The British Library and India – an exciting new chapter
This weekend I am travelling to India for the opening of The Everlasting Flame: Zoroastrianism in History and Imagination at the National Museum, New Delhi. The exhibition, produced by SOAS University of London and held originally at the Brunei Gallery in 2013, is the first to offer an international perspective on one of the world’s most ancient religions and comes as SOAS celebrates its centenary year.
An illustrated copy of the 'Law Against Demons' copied in Yazd, Iran, in 1647. One of the British Library loans featured in The Everlasting Flame exhibition. [British Library, RSPA 230, ff. 151v–152r.]
I’m especially delighted that the British Library is closely involved in The Everlasting Flame: one of our curators is part of a team of international experts co-curating the exhibition and the Library is lending 29 key items – the first time ever that the British Library has loaned original items to India. These include a 9th century prayer fragment which is the earliest surviving Zoroastrian text in the world, and a beautiful 15th century depiction of Zoroaster in an illuminated manuscript that belonged to Henry VIII.
The exhibition provides an epic narrative of Zoroastrianism from the second millennium BC to the present day, focusing on its rich cultural heritage. It includes sections on the spread of Zoroastrianism along the Silk Road, the Judeo-Christian heritage, and Zoroastrianism in Iran from the Achaemenid empire up to and including the Islamic period. Further sections are devoted to Zoroastrianism in India, the Parsis and the Parsi diaspora.
Along with texts, paintings and textiles the exhibition will include a walk-in fire temple and a ten-metre glass etching based on the cast of the western staircase from the palace of Darius at Persepolis, from the British Museum. All the British Library manuscripts featured in The Everlasting Flame will also be available on the Library’s Digitised Manuscripts website.
The Library’s involvement in The Everlasting Flame – which runs from 20 March to 31 May 2016 – is just the latest chapter in the developing story of the UK’s cultural exchange with India. The British Library holds one of the world’s greatest collections of material relating to South Asia and we are currently working with partner institutions across India on a range of projects that aim to make this material available to as wide an international audience as possible.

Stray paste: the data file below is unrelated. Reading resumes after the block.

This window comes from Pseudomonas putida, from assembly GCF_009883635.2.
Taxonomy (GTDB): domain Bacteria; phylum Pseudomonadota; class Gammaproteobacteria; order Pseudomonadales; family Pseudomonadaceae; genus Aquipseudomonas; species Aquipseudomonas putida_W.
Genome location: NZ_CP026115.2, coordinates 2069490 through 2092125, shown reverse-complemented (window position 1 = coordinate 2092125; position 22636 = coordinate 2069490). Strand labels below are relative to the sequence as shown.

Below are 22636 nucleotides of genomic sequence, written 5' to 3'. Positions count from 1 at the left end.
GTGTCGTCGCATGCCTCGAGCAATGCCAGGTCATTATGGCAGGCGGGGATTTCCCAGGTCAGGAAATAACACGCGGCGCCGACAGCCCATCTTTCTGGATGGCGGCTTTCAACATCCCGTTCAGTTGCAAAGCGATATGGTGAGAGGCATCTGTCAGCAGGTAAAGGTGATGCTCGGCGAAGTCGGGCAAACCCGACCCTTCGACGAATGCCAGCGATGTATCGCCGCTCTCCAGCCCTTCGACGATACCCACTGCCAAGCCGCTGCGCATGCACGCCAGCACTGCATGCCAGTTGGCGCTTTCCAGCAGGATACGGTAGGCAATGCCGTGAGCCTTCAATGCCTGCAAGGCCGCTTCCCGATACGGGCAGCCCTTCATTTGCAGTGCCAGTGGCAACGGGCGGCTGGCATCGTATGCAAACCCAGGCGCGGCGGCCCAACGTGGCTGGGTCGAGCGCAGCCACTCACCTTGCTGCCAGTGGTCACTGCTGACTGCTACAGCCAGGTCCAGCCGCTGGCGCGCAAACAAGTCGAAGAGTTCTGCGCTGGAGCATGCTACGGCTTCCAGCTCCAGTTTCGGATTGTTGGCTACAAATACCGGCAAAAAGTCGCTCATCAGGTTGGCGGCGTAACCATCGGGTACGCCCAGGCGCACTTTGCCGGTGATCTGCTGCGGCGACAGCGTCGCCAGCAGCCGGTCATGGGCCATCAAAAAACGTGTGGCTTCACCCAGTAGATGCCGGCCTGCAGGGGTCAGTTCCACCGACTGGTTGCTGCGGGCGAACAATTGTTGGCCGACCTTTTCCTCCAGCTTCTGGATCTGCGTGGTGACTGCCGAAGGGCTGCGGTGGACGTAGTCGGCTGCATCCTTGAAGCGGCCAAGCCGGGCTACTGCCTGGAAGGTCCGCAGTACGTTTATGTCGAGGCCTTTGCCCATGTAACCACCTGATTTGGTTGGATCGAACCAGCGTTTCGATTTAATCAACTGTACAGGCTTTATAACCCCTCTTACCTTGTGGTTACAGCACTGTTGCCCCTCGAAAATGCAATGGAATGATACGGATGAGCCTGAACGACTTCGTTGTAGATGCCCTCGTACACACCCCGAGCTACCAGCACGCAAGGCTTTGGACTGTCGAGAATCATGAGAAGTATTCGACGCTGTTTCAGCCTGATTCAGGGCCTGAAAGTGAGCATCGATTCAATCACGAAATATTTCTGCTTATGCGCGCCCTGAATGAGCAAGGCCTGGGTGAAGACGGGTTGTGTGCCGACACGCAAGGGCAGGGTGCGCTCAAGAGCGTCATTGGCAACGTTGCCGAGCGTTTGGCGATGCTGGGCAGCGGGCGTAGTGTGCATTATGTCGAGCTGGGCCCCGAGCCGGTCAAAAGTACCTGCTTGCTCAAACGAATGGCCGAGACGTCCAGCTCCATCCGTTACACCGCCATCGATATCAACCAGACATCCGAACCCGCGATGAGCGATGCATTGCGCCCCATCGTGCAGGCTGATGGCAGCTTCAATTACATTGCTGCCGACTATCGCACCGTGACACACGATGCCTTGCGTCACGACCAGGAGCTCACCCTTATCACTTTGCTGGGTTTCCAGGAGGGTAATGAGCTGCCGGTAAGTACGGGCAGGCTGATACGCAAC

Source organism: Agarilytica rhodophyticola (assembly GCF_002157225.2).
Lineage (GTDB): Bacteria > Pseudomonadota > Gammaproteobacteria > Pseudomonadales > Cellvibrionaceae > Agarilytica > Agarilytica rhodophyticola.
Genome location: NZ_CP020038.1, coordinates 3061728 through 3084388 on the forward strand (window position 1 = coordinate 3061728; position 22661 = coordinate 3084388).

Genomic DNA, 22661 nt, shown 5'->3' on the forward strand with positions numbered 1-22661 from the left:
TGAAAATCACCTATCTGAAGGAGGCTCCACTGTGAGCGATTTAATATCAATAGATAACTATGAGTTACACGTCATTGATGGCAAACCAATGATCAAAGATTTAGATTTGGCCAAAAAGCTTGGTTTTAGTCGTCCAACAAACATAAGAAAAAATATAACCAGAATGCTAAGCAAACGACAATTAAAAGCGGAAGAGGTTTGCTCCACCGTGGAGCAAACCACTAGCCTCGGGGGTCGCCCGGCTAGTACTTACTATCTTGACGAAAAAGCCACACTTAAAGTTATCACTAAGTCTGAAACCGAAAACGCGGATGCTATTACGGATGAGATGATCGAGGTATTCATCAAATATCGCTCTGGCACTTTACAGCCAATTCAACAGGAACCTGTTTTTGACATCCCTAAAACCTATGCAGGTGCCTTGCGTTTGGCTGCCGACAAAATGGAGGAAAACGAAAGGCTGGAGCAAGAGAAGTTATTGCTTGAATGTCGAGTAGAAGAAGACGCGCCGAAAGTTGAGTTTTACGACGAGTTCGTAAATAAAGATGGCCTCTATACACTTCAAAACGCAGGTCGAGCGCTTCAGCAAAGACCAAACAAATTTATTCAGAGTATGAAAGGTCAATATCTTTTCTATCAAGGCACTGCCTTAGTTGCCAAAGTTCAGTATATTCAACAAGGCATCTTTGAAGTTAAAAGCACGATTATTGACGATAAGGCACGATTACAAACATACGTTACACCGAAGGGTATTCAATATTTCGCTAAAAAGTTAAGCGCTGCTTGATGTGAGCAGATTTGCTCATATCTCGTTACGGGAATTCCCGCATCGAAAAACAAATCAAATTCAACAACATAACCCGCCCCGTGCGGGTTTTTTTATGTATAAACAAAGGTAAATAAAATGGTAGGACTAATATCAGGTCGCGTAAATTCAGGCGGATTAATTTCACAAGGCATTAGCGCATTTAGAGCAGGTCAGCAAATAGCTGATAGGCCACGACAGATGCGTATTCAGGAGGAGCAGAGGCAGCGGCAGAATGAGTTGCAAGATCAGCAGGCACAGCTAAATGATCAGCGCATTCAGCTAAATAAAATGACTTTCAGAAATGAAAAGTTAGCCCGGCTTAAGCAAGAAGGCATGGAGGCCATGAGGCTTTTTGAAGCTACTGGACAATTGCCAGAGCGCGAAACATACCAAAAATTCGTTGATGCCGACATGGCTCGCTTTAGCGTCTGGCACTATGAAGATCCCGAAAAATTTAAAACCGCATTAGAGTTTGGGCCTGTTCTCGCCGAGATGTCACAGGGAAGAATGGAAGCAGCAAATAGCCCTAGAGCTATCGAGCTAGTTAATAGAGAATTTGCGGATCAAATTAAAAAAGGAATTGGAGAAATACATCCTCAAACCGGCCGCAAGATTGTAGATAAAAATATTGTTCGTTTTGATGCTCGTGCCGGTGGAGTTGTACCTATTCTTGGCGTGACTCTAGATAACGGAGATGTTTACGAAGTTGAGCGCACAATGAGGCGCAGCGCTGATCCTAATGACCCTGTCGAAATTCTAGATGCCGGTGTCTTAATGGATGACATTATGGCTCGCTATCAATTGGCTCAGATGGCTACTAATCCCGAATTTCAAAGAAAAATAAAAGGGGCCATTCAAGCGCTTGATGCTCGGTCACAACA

Last year we launched the first phase of Two Centuries of Indian Print, a hugely ambitious digitisation project which seeks to digitise and make available online early printed South Asian language books dating from 1713-1914.
A pilot phase is currently underway to digitise 200,000 pages of Bengali books over the next six months, making a rich collection of printed materials, many unique, available online for the first time. At the same time, we are fundraising to digitise the entire collection of pre-1914 print materials – amounting to 11 million pages – and so are keen to talk to potential donors or partners to help make this a reality.
It is our mission to make these intellectual resources accessible to everyone, for research, inspiration and enjoyment, enabling people all over the world to appreciate India’s great cultural heritage in new and innovative ways.
Many of the beneficiaries will be in India itself, where the Indian government’s ‘Digital India’ initiative aims to universalise mobile and internet access across the country, and the National Virtual Library of India is ushering in a new era for research. We will contribute to capacity building in India through partnerships and workshops with Indian academic and research institutions.
The collections digitised through Two Centuries of Indian Print will stimulate advances in digital scholarship and commercial technology. These could include new techniques for scientific analysis of heritage material, new ways of processing the huge digital dataset and development of optical character recognition for South Asian languages.
Digitisation is a catalyst for new thinking and partnership – exactly the kind of relationship the UK seeks to build with India. Our digital research team recently released more than a million illustrations from 19th century books as an experiment in public engagement and crowd-sourcing dubbed the “mechanical curator”. The impact was enormous: over 100 million views and 35,000 tags on Flickr in a single month. Imagine the impact of innovative ideas like that allied to the wealth of Indian culture.
Replica of the Fire Chamber, Manekji Navroji Sett Fire Temple, Mumbai. Image from 2013, when The Everlasting Flame exhibition was originally staged in the Brunei Gallery at SOAS. Photo courtesy of SOAS.
The historic cultural ties between Britain and India are emphatically not for the history books. Building on them and investing in them will forge bonds for the future. It will promote close connections between cultural and educational institutions, researchers and technology pioneers. It will empower new generations to work together.